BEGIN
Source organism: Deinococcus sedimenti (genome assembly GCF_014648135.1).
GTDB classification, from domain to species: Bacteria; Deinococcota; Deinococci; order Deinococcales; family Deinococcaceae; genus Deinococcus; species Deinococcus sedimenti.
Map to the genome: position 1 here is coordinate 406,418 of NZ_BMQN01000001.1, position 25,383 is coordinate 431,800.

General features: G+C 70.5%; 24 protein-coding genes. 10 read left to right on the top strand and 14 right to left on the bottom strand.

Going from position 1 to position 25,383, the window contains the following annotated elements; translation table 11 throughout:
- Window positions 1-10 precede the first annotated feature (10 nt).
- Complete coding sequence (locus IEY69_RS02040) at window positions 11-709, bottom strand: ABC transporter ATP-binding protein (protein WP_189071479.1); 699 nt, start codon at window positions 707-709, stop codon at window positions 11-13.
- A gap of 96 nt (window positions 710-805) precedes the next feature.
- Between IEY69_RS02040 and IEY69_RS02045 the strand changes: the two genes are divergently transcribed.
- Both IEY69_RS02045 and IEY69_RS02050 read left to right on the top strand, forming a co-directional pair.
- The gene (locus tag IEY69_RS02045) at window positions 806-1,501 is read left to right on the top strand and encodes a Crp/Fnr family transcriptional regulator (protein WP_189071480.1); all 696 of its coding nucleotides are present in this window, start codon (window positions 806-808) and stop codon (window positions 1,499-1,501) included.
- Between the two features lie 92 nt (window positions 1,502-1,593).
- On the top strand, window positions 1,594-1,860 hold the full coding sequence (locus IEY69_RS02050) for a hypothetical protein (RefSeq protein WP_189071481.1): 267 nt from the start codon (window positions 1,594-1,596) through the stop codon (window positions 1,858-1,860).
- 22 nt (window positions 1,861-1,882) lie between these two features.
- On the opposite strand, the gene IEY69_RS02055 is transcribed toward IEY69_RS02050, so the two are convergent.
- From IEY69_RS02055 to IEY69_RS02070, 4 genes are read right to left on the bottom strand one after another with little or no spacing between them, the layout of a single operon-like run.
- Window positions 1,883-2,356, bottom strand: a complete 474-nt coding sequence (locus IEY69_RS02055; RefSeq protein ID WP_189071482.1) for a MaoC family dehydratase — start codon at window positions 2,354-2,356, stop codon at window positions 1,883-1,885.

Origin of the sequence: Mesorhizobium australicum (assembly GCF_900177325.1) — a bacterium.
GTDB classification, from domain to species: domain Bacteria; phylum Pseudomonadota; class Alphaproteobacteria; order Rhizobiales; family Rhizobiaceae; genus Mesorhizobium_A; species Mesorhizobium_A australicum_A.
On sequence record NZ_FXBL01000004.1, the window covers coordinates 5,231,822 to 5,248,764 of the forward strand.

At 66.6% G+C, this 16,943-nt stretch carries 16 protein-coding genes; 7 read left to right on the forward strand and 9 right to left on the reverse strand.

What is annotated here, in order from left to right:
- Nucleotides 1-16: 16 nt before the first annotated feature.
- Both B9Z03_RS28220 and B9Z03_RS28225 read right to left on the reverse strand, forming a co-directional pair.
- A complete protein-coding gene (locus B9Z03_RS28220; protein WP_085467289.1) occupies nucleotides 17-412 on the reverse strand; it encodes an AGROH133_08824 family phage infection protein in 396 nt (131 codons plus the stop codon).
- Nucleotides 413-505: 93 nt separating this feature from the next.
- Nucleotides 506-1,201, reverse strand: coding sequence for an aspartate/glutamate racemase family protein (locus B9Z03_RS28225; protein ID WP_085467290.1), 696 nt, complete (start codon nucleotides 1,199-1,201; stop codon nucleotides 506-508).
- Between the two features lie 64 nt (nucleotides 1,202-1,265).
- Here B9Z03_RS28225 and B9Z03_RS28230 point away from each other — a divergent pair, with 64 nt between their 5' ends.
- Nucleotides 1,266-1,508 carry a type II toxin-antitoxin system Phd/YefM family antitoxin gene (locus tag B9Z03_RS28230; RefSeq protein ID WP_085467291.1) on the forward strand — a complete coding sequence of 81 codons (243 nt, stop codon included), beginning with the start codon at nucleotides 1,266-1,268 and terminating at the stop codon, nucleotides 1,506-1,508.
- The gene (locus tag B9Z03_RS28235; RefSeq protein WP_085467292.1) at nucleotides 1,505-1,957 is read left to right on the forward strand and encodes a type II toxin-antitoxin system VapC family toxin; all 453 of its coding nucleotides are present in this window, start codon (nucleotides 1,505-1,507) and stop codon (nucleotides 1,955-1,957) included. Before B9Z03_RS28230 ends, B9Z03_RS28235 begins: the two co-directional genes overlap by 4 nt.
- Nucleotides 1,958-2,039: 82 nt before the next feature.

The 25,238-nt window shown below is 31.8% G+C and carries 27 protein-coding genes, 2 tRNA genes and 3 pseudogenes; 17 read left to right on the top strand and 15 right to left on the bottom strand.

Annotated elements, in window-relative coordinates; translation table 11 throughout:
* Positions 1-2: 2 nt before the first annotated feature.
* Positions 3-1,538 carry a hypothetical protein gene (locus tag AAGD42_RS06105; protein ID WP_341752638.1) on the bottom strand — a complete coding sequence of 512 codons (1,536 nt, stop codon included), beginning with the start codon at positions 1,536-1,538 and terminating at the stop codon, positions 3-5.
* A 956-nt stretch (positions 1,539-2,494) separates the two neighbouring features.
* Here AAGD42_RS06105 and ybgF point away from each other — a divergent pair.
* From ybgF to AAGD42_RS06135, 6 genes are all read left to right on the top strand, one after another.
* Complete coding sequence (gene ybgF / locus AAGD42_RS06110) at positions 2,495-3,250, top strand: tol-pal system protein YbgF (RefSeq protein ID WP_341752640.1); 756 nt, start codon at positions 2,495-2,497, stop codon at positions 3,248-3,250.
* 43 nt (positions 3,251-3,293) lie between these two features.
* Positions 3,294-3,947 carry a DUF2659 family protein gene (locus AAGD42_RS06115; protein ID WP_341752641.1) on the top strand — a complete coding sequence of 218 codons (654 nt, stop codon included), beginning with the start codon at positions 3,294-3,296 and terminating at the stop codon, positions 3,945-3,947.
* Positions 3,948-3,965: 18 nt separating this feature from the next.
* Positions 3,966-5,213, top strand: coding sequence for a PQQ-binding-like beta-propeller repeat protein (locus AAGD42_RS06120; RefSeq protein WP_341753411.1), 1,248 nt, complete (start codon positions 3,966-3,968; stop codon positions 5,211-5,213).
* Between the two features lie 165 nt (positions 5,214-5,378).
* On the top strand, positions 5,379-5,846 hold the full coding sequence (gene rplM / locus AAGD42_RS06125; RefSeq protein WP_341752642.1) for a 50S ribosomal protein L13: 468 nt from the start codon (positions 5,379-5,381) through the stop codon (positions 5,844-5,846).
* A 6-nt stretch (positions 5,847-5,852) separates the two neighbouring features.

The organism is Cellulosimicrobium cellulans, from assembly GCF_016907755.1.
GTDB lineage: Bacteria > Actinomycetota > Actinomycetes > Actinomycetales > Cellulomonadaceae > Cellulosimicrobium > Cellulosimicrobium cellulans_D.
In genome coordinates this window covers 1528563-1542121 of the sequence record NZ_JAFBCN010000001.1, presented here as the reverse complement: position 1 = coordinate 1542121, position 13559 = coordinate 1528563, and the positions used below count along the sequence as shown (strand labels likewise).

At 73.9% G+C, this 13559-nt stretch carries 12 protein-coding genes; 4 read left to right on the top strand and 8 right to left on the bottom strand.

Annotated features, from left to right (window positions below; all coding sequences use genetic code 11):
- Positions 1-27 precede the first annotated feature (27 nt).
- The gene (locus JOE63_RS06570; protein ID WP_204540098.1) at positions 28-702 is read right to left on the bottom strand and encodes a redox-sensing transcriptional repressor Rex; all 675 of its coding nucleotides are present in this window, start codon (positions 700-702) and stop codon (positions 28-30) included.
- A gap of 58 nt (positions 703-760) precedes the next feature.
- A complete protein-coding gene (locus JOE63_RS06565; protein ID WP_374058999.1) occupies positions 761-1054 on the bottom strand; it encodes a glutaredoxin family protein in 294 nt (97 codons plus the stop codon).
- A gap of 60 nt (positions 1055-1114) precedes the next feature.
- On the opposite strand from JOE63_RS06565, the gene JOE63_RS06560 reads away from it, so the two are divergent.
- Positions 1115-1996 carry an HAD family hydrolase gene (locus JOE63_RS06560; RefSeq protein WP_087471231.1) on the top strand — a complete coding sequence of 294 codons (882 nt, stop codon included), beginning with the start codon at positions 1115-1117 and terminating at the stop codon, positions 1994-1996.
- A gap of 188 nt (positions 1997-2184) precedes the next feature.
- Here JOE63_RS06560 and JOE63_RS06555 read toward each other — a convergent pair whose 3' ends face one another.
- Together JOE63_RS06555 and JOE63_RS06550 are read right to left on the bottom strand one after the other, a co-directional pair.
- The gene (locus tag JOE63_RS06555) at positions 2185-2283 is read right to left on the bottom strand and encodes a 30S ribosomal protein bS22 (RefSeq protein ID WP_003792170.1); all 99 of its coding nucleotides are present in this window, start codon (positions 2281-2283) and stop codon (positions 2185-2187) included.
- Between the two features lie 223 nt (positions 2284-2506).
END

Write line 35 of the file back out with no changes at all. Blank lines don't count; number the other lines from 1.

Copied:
* Positions 1-2: 2 nt before the first annotated feature.